The final steps before “approval” still can be frustrating though. Maybe it’s because I’ve been trying to handle all details as my own general contractor. That is, I hire the cover designer, editor, etc.Then I compile the loose ends and submit it to Amazon; and submit it to Amazon, and… Until it’s approved.

  11. Thanks for the handy article. I wasn’t aware of Amazon’s royalty penalty for mid-priced books. Looks like if I drop my eBook from $11.99 to $9.99 I could increase sales *and* my royalties. Nice to know. ( “Open House: Debunking the Myth of the ‘Happy Homeowner'”)

  12. This is my first book and it’s completed, there is so much information that I’m overwhelmed about the initial steps to take to get it out there in ebook form. I guess it will all come together, thanks for your reply in advance.

  13. I’m writing a book now and it is hard to decide to put it in print or in just an ebook format. I like the idea of quicker sales from an ebook, and your article helped me to better understand royalties. However, I’m still torn on what to price it for. I’m not sure it will be popular and I’m trying to make enough money to put a second book in print and ebook format. For now, I’m doing some thinking. (Also, can you publish a book on Amazon under an alias?)

    • Sabrina why make a choice between ebook or print? Why not all? For instance, I love reading on/off line, but I also like print. Ebook is convenient, and I can get the information right now.

      As soon as I spend my money, I have my book. Print… I can take it anywhere, the bathroom, my Lanai, or to my favorite island in the Gulf, miles from civilization. I love the feel and the smell of a book, and on a personal quirk, books look really nice on my shelf, even if its small.

      I like down-loadable pdf, print, and, Kindle, not that much. Different people like different things, why limit your success, or possibilities? Unless there’s a law stating you can’t market your book in any format, it may be something to think about, and plan.

      • Agreed, in today’s publishing world, there is absolutely no reason, that I can think of, NOT to offer both online and soft/hard cover versions. Another beautiful aspect of eBooks is their real time availability with audio; for the vision impaired!

    • With kindle you can do both ebook and paperback. There is no cost up front for paperbacks to be published. There is, however, a printing cost that comes off the listed price. For example your paperback costs $2 to print. You are selling your paperback for $8 and you get 70% royalties.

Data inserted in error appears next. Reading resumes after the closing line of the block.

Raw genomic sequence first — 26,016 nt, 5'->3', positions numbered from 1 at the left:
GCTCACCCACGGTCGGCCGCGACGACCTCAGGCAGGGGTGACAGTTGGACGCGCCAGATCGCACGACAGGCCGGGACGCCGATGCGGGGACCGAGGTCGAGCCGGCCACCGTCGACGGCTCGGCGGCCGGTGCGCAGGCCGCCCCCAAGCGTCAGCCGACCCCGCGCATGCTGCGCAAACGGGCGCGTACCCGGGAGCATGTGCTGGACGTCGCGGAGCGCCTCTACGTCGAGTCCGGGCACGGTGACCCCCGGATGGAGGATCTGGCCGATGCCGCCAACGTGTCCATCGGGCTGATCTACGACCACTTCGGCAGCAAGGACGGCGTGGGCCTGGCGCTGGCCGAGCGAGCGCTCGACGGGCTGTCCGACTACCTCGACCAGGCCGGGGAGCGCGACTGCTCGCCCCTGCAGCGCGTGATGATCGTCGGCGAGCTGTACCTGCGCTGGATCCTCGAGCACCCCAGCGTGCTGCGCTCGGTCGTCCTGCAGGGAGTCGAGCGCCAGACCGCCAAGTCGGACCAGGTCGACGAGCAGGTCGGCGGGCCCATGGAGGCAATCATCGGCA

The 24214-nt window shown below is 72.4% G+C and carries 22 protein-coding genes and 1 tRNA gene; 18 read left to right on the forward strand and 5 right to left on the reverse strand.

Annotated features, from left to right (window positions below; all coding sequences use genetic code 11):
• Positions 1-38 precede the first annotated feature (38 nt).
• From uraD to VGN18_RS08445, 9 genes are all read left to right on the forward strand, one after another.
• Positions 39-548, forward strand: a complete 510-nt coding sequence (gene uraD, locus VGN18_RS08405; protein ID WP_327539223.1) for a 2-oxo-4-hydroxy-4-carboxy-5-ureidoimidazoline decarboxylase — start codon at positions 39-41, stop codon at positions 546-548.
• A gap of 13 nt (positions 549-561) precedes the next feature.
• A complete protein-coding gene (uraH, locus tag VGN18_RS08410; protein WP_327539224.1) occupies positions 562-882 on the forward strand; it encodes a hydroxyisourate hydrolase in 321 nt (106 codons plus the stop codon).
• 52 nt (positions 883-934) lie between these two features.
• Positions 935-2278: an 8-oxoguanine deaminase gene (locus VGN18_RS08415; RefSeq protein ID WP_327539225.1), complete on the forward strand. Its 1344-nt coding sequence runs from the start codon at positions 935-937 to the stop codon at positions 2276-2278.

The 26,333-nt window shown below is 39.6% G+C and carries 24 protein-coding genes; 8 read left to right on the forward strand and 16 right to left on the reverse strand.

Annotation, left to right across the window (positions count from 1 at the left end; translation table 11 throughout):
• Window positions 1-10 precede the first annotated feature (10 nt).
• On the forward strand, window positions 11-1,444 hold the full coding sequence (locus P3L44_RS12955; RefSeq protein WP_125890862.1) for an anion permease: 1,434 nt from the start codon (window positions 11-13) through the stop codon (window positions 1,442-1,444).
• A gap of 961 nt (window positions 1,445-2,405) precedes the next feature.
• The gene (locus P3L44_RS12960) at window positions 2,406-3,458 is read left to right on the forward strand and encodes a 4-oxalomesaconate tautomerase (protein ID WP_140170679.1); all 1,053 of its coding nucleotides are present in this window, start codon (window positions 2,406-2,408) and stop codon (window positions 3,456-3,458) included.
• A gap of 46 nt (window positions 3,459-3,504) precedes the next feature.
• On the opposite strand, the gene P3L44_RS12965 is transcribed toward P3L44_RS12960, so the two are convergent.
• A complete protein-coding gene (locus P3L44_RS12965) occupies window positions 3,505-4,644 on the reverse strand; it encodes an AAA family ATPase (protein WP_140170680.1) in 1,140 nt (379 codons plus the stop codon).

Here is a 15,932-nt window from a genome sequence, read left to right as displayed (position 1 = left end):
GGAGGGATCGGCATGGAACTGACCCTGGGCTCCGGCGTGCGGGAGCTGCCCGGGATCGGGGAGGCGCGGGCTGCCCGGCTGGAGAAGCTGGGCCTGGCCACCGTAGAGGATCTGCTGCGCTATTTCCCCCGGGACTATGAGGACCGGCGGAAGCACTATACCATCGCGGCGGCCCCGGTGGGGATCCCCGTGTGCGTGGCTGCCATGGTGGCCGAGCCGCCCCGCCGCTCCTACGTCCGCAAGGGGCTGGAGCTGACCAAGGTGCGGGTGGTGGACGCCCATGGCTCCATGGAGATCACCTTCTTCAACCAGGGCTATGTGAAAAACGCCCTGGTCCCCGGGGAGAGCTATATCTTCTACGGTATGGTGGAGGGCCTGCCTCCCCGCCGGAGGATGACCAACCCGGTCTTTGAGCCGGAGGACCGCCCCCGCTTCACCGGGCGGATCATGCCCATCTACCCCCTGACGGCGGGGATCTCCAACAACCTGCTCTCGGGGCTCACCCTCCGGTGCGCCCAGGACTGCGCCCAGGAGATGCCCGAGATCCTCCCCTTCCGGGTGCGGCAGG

$8 listing prince
      70% royalties ($5.60)
      $2 printing cost
      $3.60 net per paperback purchase

    • When it gets down the List Price for one of my books, I think there’s something to be said for the observation that; “Something that is cheap has less perceived value, than something which costs more.” Or, in another way; something that’s “free” has no value. Heck, look at various aspects of society to see that attitude in action.

      Anyway, I speak as one who has composed/published a hundred-page book, and one half that size. Both took time to write, refine and go through all the steps required by the self-publishing process. As a result, I feel “entitled,” rightly or wrongly, that I deserve a financial reward for those hours secluded away from other activities and people. Let alone the frustration of dealing with Amazon and or other sub-contractors along the way.

      It’s a question everyone needs to consider and resolve. Just in other aspects of life; hold dear to one’s treasures, despite society’s temptations and urgings.

      • That is my thinking as well.
        I want to publish a novel I have been working on for the past four years.
        Not at all thrilled about giving it away for .99.
        May go straight to paperback.
        I have done all of the editing and artwork as well.
        Too much time invested to look as though I’m begging someone to read it.

        • You could always sell a first chapter for $1.99 and if they buy that then they get that much off the purchase of the paperback and maybe first access to it once it’s published?